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What’s the difference between parts labeled as OE, OEM, OES, and Aftermarket?

There is often confusion between these terms and some important distinctions should be made when used in reference to parts. If the following definitions are still vague, see the analogy at the end.

OE (Original Equipment): The Genuine Audi part

This is the exact same part you would receive at a dealership with the Audi logo present. Parts are manufactured by a number of companies to meet Audi’s standards, and are branded as Genuine Audi to be used and sold by Audi. Warranty against manufacture defect for Genuine Audi parts is 12 months or 12,000 miles (which ever comes first).

OEM (Original Equipment Manufacturer): From a manufacturer of any Genuine Audi part

This is made by a company that manufactures and supplies a Genuine Audi part. These parts are sold from the manufacturer directly to suppliers and retailers, as opposed to through the dealer network. Parts from the manufacturer may or may not be used by Audi, but are of higher quality and can often be had for a much lower price. OEM is not always the same as OES, however…

OES (Original Equipment Supplier): From the manufacturer of that specific Genuine Audi part

The company that makes this part is the same company that supplies it to Audi. A company may manufacture a dozen parts but only be the supplier to Audi for one of them. Parts labeled as OES are the ones that ultimately become the Genuine Audi part, and usually have the Audi logo ground off if purchased outside the dealer network. All other parts the company makes that aren’t supplied to Audi can be referred to as OEM. So, while a part/company may be listed as OEM, Audi may not use that specific part from them at all.

When purchasing parts, OEM can be used to note a higher level of quality, but it may or may not mean OES. When used in online forums, however, OEM is generally used and understood to be synonymous with OES. Reason to be aware of the difference, is that some parts vendors may not use this term the same way.

So: OES is always OEM. OEM is not always OES.

Here’s a quick analogy to help better visualize the information above:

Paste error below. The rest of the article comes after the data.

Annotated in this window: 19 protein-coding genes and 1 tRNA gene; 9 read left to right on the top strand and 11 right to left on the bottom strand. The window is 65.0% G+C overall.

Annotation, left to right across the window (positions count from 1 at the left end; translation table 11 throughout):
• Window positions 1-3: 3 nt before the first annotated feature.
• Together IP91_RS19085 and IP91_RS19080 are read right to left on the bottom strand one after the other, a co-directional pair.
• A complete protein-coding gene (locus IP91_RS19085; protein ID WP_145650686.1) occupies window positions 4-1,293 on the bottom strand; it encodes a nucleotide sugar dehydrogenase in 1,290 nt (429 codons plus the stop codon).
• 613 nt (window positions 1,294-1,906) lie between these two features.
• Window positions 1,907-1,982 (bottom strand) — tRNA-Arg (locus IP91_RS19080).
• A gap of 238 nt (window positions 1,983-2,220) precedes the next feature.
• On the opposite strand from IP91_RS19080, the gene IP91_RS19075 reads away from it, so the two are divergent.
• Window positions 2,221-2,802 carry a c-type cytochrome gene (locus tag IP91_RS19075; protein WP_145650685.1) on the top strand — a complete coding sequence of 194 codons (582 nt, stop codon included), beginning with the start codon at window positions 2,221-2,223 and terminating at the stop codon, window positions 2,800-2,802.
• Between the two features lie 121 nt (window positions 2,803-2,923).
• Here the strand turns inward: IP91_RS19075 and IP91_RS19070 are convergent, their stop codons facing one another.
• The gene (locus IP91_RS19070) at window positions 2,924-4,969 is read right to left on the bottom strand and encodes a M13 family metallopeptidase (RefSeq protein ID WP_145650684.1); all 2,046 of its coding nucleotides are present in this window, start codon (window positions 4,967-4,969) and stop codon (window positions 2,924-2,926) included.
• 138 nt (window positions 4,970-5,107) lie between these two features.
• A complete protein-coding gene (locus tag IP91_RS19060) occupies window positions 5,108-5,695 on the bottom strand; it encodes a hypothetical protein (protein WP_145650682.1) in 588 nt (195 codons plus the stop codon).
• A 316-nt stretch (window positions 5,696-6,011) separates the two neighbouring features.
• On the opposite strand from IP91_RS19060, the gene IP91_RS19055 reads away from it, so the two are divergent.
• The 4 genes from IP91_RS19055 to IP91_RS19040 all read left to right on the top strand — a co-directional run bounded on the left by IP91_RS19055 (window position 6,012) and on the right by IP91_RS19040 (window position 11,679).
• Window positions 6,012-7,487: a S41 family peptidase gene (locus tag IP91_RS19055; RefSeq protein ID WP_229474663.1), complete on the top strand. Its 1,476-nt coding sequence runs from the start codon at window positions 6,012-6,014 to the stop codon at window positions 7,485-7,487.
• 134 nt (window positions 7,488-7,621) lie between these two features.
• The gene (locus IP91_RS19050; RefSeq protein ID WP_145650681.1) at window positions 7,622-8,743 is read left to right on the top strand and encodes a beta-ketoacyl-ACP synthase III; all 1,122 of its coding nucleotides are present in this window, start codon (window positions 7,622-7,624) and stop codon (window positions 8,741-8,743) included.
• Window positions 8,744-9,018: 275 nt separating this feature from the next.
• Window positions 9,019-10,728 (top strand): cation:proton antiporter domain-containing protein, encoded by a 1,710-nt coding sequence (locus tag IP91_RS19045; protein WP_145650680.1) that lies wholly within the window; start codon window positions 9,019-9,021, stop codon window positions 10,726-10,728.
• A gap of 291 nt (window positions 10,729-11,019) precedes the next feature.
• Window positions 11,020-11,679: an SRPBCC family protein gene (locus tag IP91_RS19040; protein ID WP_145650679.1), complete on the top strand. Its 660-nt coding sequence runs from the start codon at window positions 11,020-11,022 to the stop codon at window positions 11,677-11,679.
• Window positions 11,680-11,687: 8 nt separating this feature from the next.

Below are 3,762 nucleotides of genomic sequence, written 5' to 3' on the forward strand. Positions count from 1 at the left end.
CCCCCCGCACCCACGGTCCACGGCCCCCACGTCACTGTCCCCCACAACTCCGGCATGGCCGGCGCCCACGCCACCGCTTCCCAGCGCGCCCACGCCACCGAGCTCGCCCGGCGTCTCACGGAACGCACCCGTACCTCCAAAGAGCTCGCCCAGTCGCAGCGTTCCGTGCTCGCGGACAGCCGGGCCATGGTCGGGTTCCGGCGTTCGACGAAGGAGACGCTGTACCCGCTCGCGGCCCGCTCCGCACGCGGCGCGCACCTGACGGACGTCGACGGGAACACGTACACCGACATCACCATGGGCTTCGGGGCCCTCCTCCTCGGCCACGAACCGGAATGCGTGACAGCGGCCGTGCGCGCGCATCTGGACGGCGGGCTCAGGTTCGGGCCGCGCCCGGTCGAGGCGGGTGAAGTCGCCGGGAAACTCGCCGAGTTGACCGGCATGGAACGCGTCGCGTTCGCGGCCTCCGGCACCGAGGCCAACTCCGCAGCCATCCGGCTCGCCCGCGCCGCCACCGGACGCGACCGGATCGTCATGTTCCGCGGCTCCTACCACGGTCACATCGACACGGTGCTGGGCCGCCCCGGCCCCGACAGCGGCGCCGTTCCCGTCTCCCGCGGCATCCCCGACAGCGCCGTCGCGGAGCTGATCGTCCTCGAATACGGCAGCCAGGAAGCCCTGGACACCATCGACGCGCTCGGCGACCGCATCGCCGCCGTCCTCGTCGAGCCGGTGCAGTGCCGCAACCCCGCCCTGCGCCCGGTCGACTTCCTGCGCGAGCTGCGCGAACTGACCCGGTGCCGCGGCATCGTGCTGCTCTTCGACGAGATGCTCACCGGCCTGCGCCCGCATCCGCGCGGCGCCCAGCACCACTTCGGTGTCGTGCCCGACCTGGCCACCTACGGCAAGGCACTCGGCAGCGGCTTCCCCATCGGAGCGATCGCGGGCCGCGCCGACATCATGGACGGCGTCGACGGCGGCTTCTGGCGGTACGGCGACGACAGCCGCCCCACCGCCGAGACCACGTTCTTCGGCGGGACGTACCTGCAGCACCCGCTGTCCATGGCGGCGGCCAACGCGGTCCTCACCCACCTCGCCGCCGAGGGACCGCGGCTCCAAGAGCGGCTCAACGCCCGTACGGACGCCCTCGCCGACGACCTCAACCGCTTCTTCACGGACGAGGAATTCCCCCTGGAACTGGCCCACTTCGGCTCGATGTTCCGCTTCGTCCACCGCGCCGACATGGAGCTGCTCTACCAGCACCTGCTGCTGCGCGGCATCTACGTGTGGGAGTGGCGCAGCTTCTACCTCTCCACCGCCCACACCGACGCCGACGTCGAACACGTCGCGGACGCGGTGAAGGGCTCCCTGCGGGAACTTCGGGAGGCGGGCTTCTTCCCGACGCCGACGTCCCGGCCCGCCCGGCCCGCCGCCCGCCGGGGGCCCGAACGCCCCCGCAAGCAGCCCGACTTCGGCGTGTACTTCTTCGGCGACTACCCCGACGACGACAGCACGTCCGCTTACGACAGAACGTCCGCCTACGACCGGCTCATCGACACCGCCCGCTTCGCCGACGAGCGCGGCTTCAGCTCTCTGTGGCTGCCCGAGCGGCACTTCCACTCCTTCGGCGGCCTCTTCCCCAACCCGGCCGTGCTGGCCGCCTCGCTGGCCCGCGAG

I own a small bakery that sells pastries and desserts to local restaurants, as well as to walk-in customers.

If you’re out to dinner at a restaurant and order a slice of pie, I originally made it and sold it to the restaurant, and the restaurant resells it as theirs. This is an OE Genuine restaurant piece of pie with the restaurant’s name and reputation associated with it (at the restaurant’s higher price).

If you go down the street to my bakery, you can buy that same slice of pie directly from me, made with the same ingredients and from the same oven. This is an OES piece of pie since it’s the exact same pie I supply to the restaurant (I’m also able to sell it at a lower price).

While you’re in my store, you might want to try a piece of cake, as well. This is an OEM piece of cake, because I don’t supply it to the restaurant like I do the pie. As a customer, you would hope that if I make good pie, I would make good cake. I would like to think so, too, but the restaurant may prefer cake from another source (better quality, more cost efficient, etc.), so the pie is referred to as OES, and the cake, along with everything else I sell, is OEM.

This same analogy can be applied for all the other items used in the restaurant’s menu.

As far as aftermarket goes, that’s another bakery opening up that doesn’t supply deserts to the restaurant whatsoever. The bakery may use poor ingredients or they may use superior ones. Either way, they don’t supply anything to the restaurant so are neither OES nor OEM.

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